(19)
(11)EP 3 502 743 A1

(12)EUROPEAN PATENT APPLICATION

(43)Date of publication:
26.06.2019 Bulletin 2019/26

(21)Application number: 18213780.2

(22)Date of filing:  18.12.2018
(51)International Patent Classification (IPC): 
G01S 17/02(2006.01)
G01S 17/95(2006.01)
G01P 5/26(2006.01)
G01C 23/00(2006.01)
G01S 17/58(2006.01)
G01S 17/88(2006.01)
G01P 13/02(2006.01)
B64D 43/02(2006.01)
(84)Designated Contracting States:
AL AT BE BG CH CY CZ DE DK EE ES FI FR GB GR HR HU IE IS IT LI LT LU LV MC MK MT NL NO PL PT RO RS SE SI SK SM TR
Designated Extension States:
BA ME
Designated Validation States:
KH MA MD TN

(30)Priority: 19.12.2017 US 201715846805

(71)Applicant: Honeywell International Inc.
Morris Plains, NJ New Jersey 07950 (US)

(72)Inventors:
  • LODDEN, Grant Hamilton
    Morris Plains, NJ 07950 (US)
  • WIEBOLD, Matthew
    Morris Plains, NJ 07950 (US)

(74)Representative: Houghton, Mark Phillip 
Patent Outsourcing Limited Corner House 1 King Street
Bakewell Derbyshire DE45 1DZ
Bakewell Derbyshire DE45 1DZ (GB)

  


(54)COMPENSATION OF OPTICAL AIR DATA SYSTEM USING INERTIAL AIDING


(57) An air data system comprises an optical air data sensor onboard a vehicle, and includes an optical transceiver at a first location that is spaced apart from a second location on the vehicle corresponding to the vehicle center of gravity. The optical transceiver has at least one line-of-sight that is fixed relative to body axes of the vehicle, transmits light along the line-of-sight into an external interaction air region, and collects a scattered portion of the transmitted light. The system also includes onboard inertial sensors configured to measure rotation rates of the vehicle and generate rotation rate data. An onboard processor communicates with the air data sensor and the inertial sensors. The processor computes at least one line-of-sight velocity based on the collected scattered portion of the transmitted light, corrects the line-of-sight velocity for rotation rate induced bias, and computes air data parameters based on the corrected line-of-sight velocity.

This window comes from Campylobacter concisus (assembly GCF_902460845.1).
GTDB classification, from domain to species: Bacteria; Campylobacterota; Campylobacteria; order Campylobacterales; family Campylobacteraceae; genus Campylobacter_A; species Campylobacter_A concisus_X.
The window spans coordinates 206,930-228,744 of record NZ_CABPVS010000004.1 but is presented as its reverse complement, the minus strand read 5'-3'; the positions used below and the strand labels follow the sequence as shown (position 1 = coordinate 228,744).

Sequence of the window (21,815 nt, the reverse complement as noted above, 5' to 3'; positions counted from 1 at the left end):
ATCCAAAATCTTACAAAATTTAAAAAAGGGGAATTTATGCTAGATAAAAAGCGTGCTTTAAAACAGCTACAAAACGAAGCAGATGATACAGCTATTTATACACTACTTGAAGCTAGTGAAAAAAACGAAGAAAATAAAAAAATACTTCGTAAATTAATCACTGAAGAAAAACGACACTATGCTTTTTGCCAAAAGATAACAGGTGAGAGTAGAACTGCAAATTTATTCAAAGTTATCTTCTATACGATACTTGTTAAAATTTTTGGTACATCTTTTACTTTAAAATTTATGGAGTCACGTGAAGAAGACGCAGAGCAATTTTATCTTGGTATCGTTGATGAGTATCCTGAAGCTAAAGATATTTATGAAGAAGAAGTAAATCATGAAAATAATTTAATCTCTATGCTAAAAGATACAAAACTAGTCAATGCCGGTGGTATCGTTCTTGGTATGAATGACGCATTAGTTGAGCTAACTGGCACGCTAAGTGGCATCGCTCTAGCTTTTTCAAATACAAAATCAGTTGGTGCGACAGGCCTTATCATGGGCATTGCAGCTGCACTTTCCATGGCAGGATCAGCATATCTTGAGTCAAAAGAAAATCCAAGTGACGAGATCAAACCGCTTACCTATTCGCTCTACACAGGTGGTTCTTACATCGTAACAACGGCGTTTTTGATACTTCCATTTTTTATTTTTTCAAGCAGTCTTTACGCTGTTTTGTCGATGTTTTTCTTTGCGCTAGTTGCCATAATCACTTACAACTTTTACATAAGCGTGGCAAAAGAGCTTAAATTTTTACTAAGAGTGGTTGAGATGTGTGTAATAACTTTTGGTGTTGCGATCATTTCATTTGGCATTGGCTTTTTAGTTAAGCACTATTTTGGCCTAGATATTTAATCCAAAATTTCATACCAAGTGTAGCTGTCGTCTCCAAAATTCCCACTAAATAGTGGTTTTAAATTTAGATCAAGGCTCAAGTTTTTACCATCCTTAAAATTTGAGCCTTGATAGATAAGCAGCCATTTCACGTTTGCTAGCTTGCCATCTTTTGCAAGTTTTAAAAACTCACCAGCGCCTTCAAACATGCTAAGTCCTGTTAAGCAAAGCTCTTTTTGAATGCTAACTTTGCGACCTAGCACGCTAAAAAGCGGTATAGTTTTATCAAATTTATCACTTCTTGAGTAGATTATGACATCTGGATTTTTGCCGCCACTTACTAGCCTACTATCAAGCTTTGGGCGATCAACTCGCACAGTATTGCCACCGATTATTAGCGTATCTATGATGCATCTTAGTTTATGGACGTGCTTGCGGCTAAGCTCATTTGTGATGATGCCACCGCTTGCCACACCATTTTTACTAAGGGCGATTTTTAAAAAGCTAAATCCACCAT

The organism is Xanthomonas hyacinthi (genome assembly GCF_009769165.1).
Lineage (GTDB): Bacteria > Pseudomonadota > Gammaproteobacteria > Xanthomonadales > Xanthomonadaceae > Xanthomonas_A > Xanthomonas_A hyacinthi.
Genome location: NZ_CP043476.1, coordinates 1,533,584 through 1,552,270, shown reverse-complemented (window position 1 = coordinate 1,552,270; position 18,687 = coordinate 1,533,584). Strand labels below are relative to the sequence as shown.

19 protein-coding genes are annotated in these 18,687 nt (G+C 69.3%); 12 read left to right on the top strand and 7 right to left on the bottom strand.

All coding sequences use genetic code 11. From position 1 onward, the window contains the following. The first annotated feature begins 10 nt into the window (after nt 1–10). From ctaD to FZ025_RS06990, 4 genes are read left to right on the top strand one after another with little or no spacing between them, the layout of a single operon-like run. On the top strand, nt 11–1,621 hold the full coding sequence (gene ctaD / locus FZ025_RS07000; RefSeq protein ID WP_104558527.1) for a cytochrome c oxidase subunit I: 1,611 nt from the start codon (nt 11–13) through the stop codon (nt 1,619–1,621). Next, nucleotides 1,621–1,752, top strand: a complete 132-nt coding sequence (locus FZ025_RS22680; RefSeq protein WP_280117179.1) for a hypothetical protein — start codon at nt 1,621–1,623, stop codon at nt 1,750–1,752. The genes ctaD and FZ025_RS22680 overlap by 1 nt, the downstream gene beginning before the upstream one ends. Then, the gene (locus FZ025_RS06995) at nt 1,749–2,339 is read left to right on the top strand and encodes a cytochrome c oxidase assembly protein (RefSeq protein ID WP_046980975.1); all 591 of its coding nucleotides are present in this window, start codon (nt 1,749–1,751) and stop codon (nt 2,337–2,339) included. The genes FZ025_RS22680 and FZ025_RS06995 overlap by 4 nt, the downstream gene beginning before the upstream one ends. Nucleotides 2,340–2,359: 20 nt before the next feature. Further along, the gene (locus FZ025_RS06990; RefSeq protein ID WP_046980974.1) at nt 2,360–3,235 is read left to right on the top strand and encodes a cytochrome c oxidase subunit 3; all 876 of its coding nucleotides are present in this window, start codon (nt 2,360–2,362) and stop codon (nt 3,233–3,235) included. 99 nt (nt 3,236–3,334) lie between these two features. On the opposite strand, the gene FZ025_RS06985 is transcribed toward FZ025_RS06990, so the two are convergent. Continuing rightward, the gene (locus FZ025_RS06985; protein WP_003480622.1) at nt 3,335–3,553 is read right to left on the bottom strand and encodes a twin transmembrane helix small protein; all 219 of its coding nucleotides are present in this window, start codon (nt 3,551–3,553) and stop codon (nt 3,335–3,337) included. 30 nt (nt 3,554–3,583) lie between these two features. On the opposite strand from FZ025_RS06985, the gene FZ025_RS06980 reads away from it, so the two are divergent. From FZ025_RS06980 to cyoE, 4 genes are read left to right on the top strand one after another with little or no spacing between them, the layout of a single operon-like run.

Description

BACKGROUND



[0001] Light Detection and Ranging (LiDAR) based air data is a promising technology that could ultimately augment or replace legacy air data systems on aircraft. A major advantage LiDAR based air data has over legacy technology is the fact that the airspeed accuracy is independent of measurement range. In particular, LiDAR air data systems can measure low and supersonic airspeeds accurately. This capability can expand mission profiles for fixed wing and rotary aircraft.

[0002] Current state of the art LiDAR air data systems are typically comprised of an optical transceiver and a processing line replaceable unit (LRU). The optical transceiver contains several optical assemblies designed to transmit and receive light at different angles or directions. A single transmit and receive pair is configured to form an optical line of sight (LoS) or an interaction region where the measurement is performed remotely or away from the aircraft body. While the remote measurement is advantageous for collecting air data parameters outside the boundary layer of the aircraft, this approach can result in a non-negligible measurement bias on platforms that exhibit high pitch, roll and yaw rates. For example, the bias induced in the calculated airspeed due to large pitch, roll and yaw rates may render LiDAR air data systems impractical for use on certain aircraft platforms.

SUMMARY